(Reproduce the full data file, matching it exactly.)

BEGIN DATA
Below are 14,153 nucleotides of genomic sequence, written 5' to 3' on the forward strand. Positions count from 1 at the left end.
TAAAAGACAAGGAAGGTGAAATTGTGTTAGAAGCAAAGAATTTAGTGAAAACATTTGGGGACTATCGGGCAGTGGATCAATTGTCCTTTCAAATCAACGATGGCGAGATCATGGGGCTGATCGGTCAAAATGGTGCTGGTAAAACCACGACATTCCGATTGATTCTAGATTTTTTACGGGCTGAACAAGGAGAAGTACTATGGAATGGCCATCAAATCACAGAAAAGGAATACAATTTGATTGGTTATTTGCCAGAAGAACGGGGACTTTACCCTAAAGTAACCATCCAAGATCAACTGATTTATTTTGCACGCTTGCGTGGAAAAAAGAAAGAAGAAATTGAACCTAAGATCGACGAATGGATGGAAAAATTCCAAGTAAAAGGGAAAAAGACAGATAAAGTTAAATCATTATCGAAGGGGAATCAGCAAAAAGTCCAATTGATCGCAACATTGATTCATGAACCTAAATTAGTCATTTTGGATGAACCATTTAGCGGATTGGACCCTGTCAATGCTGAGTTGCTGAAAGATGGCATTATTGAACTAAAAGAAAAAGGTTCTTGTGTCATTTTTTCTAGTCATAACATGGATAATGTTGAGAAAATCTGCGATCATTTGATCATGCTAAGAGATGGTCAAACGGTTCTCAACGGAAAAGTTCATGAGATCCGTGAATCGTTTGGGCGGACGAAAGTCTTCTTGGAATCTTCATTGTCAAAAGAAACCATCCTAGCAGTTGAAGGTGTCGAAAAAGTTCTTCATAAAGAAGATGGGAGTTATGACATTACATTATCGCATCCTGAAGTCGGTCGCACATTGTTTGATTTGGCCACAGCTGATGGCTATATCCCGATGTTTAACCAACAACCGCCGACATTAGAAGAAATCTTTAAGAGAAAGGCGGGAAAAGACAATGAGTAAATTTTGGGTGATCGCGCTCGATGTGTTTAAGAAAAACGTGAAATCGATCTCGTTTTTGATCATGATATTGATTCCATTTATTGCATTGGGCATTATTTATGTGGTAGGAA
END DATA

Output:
Below are 14,153 nucleotides of genomic sequence, written 5' to 3' on the forward strand. Positions count from 1 at the left end.
TAAAAGACAAGGAAGGTGAAATTGTGTTAGAAGCAAAGAATTTAGTGAAAACATTTGGGGACTATCGGGCAGTGGATCAATTGTCCTTTCAAATCAACGATGGCGAGATCATGGGGCTGATCGGTCAAAATGGTGCTGGTAAAACCACGACATTCCGATTGATTCTAGATTTTTTACGGGCTGAACAAGGAGAAGTACTATGGAATGGCCATCAAATCACAGAAAAGGAATACAATTTGATTGGTTATTTGCCAGAAGAACGGGGACTTTACCCTAAAGTAACCATCCAAGATCAACTGATTTATTTTGCACGCTTGCGTGGAAAAAAGAAAGAAGAAATTGAACCTAAGATCGACGAATGGATGGAAAAATTCCAAGTAAAAGGGAAAAAGACAGATAAAGTTAAATCATTATCGAAGGGGAATCAGCAAAAAGTCCAATTGATCGCAACATTGATTCATGAACCTAAATTAGTCATTTTGGATGAACCATTTAGCGGATTGGACCCTGTCAATGCTGAGTTGCTGAAAGATGGCATTATTGAACTAAAAGAAAAAGGTTCTTGTGTCATTTTTTCTAGTCATAACATGGATAATGTTGAGAAAATCTGCGATCATTTGATCATGCTAAGAGATGGTCAAACGGTTCTCAACGGAAAAGTTCATGAGATCCGTGAATCGTTTGGGCGGACGAAAGTCTTCTTGGAATCTTCATTGTCAAAAGAAACCATCCTAGCAGTTGAAGGTGTCGAAAAAGTTCTTCATAAAGAAGATGGGAGTTATGACATTACATTATCGCATCCTGAAGTCGGTCGCACATTGTTTGATTTGGCCACAGCTGATGGCTATATCCCGATGTTTAACCAACAACCGCCGACATTAGAAGAAATCTTTAAGAGAAAGGCGGGAAAAGACAATGAGTAAATTTTGGGTGATCGCGCTCGATGTGTTTAAGAAAAACGTGAAATCGATCTCGTTTTTGATCATGATATTGATTCCATTTATTGCATTGGGCATTATTTATGTGGTAGGAA